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Piyadasa Sirisena

1875 – 1946
The great communicator and his reformist zeal



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Piyadasa Sirisena

BY Jagath Savanadasa


The writer was fortunate to take possession of Ramachandra Guha’s landmark book "Makers of modern India’ published recently. Guha is a prolific author of Indian history. One of his latest works ‘India before Gandhi and after Gandhi’ is considered a classic study of the Subcontinent’s past.


Ramachandra Guha’s worldwide esteem could be judged by what the internationally renowned ‘Time magazine says of him that Guha is the pre- eminent chronicler of Indian history .


In the first book referred to, Guha has identified 16 great communicators indeed a cross section of them, whose writings have shaped India an emergent world power today.


Of the 16, four in this writer’s view, stand out. The first is Mahatma Gandhi the greatest of all pacifist and freedom fighters of pre-independent India, Jawaharlal Nehru, statesman, who too was a freedom fighter and historian, Rabindranath Tagore, Nobel laureate whose sublime poetry has had a global outreach and B.R. Ambedkar, constitutionalist and pioneer in the battle against India’s wretched and rigid caste system that was, and is the bane of progress.


Looking back at the history of Sri Lanka of roughly a parallel period, you cannot but feel that we too had at least three outstanding communicators whose oratory and writing skills during the first crucial decades of the twentieth century influenced the mindset of the indigenous people. This gave a fresh lease of life to those who were under the yoke of colonialism.


The three were Anagarika Dharmapala, the great Buddhist reformer, Piyadasa Sirisena, whose writings awoke our people, and the notable dramatist John de Silva.


This essay will deal with the career of Piyadasa Sirisena, whose 73rd death anniversary was on 22nd May. He passed away on 22nd may 1946.


Sirisena , authored 22 novels which reached back to the country’s rich history. Contrastingly Sirisena was highly critical about those who blindly followed the British who ruled at the time.


His first novel ‘Roslyn and Jayatissa’ was emblematic of the above in theme. This novel had unprecedented popularity among the Sinhala masses of the time, so much so that critics consider it a game changer in the history of Sinhala writing.


Two other social ills of the time Sirisena disliked intensely and fought against were Communism and leftist thought. He was of the view that any political ideology should have religious leanings. Religion, in Sirisena’s view, was a great moral and ethical force.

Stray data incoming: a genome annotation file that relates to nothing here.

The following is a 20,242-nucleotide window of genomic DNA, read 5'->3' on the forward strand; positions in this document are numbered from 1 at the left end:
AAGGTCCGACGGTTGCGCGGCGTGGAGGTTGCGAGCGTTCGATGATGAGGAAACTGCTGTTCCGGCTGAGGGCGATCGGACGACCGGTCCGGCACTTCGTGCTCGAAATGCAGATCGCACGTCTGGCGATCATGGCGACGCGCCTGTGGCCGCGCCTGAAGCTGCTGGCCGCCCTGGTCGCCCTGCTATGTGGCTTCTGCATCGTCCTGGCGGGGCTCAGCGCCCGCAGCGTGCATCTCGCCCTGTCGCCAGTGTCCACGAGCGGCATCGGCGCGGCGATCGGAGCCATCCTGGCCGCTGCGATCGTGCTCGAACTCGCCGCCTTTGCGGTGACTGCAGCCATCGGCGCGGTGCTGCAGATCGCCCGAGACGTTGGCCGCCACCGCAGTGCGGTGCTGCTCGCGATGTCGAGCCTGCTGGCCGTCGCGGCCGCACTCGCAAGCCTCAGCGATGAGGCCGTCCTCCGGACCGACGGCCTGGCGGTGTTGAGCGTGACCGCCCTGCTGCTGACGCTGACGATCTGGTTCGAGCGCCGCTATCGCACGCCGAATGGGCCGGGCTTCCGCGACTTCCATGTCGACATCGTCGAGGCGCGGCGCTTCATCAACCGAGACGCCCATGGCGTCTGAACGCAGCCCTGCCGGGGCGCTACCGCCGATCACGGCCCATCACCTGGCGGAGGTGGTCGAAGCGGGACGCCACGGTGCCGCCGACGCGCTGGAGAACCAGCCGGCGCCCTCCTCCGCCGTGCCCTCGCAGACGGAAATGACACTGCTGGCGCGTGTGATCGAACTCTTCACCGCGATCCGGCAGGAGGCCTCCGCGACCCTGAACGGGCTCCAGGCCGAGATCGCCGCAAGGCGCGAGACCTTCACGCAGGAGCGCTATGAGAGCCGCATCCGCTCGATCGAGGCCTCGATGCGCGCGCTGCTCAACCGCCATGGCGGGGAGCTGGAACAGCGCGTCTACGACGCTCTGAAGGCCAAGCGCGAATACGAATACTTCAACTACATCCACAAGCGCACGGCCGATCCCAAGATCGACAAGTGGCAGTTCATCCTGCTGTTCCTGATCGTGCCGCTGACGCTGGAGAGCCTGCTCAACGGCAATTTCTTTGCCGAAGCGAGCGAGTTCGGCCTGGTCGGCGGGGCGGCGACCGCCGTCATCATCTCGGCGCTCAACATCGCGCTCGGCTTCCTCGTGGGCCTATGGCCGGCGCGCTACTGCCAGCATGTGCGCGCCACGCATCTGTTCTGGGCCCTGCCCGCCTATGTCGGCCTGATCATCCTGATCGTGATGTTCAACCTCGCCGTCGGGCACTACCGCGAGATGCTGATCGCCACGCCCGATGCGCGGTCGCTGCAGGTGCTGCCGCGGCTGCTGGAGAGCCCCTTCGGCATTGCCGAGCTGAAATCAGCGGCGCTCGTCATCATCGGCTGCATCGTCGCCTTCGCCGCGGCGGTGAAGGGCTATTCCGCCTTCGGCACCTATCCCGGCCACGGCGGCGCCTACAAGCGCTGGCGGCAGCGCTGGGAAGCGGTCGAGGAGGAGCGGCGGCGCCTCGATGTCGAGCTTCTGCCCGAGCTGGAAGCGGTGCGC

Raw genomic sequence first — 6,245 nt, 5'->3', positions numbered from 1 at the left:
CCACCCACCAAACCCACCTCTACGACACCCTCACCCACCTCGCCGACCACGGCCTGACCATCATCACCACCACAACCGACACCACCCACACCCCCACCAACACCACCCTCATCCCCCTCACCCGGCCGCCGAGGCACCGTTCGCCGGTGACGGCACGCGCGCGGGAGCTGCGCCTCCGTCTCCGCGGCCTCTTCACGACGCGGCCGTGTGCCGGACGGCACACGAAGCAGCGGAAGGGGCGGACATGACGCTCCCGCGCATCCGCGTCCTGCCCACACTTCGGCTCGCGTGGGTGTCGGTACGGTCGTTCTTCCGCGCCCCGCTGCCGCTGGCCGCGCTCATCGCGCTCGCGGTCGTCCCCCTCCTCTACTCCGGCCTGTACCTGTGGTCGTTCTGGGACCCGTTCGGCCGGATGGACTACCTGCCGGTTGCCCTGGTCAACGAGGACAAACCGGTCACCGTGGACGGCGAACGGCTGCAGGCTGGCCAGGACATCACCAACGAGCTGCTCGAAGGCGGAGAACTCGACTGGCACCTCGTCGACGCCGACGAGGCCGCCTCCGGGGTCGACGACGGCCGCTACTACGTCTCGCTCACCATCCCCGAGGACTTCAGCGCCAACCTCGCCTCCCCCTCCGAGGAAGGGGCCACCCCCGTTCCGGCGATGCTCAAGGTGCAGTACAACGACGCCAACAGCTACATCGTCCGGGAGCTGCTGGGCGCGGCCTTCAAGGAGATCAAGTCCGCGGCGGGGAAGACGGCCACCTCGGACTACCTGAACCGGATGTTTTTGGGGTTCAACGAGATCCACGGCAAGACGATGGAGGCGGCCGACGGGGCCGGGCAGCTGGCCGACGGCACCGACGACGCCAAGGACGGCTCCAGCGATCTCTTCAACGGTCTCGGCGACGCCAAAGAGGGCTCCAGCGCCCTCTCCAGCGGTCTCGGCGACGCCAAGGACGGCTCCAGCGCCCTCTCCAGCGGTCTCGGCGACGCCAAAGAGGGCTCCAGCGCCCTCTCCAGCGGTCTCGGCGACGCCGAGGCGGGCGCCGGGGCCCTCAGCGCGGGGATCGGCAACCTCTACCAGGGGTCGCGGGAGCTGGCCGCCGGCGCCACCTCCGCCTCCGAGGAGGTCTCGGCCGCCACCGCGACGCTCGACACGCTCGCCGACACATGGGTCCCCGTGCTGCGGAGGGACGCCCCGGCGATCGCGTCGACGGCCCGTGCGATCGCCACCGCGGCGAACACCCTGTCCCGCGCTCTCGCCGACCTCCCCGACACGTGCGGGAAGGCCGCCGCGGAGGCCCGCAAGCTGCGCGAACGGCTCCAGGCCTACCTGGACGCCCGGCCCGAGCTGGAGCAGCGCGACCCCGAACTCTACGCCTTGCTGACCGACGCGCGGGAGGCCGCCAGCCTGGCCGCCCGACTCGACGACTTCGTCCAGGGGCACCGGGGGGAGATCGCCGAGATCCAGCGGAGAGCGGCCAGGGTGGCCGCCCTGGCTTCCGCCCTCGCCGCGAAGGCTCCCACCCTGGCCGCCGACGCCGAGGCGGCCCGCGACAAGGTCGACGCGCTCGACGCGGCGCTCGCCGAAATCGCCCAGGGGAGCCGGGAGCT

He also attacked the caste and class system that seemed to be of primitive sectarian origin devoid of rationality. His novels constantly dealt with caste and class issues. One such, the pioneering detective novel in this country ‘Dingiri Menika’ written more than 100 years ago, dealt with the highly interesting theme covering an elite Kandyan family an upper class Nilame from Gampola and his lovely daughter. She had fallen in love with an ordinary Kandyan boy. It was a well woven and popular story. The novel became ‘a hit’ for generations, among the Sinhala masses.


When the country was into the last years before independence, there appeared a trend towards political formations. The Sinhala Maha Sabha. the Ceylon National Congress were among them.


According to Professor Vishva Warnapala, Anagarika Dharmapala and Piyadasa Sirisena were the two nationalists whose initial revivalist endeavour created the environment for political formations in this country.


Sirisena through the weekly newspaper he published, ‘The Sinhala Jatiya’ dealt with some of the topics referred to above which was also a powerful organ in the protracted battle against British imperialism. ‘Sinhala jatiya’ had to face a ban during the Sinhala- Muslim riots in 1915 during which many Buddhist leaders, including Piyadasa Sirisena, was imprisoned.


During the last years of his life Piyadasa Sirisena was seriously ill and virtually bed-ridden. His final goal was to pay a tribute to Ruwanweli Seya and its history through poetry comprising 1000 verses.